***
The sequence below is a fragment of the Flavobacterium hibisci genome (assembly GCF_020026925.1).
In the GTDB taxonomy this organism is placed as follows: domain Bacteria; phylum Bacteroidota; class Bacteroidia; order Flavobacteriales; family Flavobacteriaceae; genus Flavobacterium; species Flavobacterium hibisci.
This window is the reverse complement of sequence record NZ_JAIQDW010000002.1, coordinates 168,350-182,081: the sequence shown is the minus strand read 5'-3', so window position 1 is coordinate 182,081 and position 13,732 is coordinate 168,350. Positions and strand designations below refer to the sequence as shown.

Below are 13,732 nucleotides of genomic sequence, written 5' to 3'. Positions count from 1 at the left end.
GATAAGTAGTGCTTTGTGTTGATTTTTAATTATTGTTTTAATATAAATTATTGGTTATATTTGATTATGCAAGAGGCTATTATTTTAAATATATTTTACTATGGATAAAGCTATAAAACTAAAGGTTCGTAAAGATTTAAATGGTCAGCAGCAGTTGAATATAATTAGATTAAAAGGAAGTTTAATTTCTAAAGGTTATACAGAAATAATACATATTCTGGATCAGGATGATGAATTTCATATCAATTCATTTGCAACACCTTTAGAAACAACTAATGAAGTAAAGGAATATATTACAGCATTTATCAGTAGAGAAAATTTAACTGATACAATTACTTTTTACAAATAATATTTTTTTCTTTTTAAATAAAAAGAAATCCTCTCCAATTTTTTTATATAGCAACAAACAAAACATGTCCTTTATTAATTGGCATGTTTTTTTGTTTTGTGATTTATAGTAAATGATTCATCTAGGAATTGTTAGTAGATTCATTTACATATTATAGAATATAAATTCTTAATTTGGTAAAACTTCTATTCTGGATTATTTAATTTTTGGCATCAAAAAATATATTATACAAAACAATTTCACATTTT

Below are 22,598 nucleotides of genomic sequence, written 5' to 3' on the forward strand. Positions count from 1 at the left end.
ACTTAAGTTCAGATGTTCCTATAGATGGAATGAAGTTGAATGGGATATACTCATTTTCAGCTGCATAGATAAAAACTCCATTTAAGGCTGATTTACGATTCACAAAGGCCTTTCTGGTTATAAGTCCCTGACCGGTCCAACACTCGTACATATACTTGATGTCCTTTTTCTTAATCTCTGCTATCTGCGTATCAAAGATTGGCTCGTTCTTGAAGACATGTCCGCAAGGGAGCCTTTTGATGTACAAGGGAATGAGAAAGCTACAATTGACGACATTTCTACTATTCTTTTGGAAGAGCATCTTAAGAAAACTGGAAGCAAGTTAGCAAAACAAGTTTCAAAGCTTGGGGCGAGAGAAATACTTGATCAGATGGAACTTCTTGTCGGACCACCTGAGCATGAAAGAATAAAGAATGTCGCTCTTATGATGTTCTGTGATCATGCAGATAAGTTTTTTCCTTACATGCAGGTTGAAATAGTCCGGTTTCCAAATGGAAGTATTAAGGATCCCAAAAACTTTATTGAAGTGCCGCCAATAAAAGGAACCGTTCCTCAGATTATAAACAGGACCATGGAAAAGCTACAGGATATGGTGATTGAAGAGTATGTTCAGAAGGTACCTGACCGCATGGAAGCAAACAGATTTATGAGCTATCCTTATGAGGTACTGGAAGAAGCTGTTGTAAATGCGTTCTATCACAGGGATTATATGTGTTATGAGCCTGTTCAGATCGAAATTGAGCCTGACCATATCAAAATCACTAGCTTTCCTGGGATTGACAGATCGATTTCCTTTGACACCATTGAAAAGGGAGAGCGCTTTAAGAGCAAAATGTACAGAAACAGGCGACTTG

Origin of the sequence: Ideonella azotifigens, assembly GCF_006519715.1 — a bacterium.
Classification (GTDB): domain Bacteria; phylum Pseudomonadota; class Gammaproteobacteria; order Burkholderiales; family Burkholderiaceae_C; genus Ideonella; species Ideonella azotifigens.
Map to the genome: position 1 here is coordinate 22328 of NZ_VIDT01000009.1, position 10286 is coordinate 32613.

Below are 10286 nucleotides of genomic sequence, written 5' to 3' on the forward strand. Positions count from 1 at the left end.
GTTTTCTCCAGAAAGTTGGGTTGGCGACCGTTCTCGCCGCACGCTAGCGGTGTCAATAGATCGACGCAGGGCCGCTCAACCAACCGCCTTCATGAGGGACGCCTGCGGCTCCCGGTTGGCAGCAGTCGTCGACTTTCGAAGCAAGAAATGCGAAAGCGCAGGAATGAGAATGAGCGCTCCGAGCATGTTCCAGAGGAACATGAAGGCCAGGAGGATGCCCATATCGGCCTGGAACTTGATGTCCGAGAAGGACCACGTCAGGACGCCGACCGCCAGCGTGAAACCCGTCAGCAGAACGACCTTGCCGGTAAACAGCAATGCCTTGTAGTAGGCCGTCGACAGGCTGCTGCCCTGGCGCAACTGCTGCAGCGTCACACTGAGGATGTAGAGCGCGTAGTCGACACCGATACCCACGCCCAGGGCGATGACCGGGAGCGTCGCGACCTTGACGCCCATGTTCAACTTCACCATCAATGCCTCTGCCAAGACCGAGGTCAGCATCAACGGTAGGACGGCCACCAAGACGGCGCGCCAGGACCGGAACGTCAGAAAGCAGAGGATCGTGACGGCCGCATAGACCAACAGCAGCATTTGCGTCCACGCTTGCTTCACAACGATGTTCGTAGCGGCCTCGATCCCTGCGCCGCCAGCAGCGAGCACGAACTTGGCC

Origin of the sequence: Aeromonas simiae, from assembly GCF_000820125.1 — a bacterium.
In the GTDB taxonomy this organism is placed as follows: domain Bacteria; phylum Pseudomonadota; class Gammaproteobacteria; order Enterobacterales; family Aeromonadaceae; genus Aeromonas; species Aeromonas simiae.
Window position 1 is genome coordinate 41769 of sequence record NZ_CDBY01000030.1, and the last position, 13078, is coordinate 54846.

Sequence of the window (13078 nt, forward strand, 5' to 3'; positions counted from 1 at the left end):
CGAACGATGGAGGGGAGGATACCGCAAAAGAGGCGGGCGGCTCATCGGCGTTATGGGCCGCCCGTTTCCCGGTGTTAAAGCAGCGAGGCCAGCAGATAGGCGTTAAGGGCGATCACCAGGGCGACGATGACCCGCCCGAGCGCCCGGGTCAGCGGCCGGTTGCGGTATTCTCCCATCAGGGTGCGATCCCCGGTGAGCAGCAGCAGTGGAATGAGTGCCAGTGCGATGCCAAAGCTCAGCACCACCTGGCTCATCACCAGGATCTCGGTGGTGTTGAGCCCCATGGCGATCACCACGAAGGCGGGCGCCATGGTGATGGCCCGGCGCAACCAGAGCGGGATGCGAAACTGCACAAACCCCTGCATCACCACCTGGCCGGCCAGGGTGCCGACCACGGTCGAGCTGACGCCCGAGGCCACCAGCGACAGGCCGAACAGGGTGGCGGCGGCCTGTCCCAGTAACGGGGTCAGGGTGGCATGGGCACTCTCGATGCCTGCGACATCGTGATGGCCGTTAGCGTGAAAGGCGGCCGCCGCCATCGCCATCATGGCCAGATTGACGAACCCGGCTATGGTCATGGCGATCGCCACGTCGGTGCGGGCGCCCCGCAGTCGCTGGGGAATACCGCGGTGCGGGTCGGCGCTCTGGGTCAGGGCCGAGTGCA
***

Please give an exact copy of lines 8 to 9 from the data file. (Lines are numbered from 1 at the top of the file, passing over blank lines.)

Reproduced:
Origin of the sequence: Ideonella azotifigens, assembly GCF_006519715.1 — a bacterium.
Classification (GTDB): domain Bacteria; phylum Pseudomonadota; class Gammaproteobacteria; order Burkholderiales; family Burkholderiaceae_C; genus Ideonella; species Ideonella azotifigens.